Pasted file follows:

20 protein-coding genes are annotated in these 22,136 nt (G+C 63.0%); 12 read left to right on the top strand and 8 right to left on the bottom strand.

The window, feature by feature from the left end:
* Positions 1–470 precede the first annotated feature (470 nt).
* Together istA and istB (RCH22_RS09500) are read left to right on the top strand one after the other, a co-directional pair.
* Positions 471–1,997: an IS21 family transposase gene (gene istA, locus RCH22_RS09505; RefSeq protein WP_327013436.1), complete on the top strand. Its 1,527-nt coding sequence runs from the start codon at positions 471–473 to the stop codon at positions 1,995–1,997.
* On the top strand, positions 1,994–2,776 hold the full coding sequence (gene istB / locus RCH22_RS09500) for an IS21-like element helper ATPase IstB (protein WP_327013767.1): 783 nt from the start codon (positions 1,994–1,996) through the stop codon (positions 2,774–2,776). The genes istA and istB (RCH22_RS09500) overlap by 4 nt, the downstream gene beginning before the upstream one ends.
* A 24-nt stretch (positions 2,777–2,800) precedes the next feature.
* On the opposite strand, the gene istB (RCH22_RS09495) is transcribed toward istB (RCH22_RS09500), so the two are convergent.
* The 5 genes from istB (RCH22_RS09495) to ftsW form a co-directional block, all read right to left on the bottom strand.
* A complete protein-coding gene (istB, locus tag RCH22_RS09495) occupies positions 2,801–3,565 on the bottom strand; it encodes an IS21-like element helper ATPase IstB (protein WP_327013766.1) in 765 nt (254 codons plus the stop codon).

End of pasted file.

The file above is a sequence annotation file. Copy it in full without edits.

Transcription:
20 protein-coding genes are annotated in these 22,136 nt (G+C 63.0%); 12 read left to right on the top strand and 8 right to left on the bottom strand.

The window, feature by feature from the left end:
* Positions 1–470 precede the first annotated feature (470 nt).
* Together istA and istB (RCH22_RS09500) are read left to right on the top strand one after the other, a co-directional pair.
* Positions 471–1,997: an IS21 family transposase gene (gene istA, locus RCH22_RS09505; RefSeq protein WP_327013436.1), complete on the top strand. Its 1,527-nt coding sequence runs from the start codon at positions 471–473 to the stop codon at positions 1,995–1,997.
* On the top strand, positions 1,994–2,776 hold the full coding sequence (gene istB / locus RCH22_RS09500) for an IS21-like element helper ATPase IstB (protein WP_327013767.1): 783 nt from the start codon (positions 1,994–1,996) through the stop codon (positions 2,774–2,776). The genes istA and istB (RCH22_RS09500) overlap by 4 nt, the downstream gene beginning before the upstream one ends.
* A 24-nt stretch (positions 2,777–2,800) precedes the next feature.
* On the opposite strand, the gene istB (RCH22_RS09495) is transcribed toward istB (RCH22_RS09500), so the two are convergent.
* The 5 genes from istB (RCH22_RS09495) to ftsW form a co-directional block, all read right to left on the bottom strand.
* A complete protein-coding gene (istB, locus tag RCH22_RS09495) occupies positions 2,801–3,565 on the bottom strand; it encodes an IS21-like element helper ATPase IstB (protein WP_327013766.1) in 765 nt (254 codons plus the stop codon).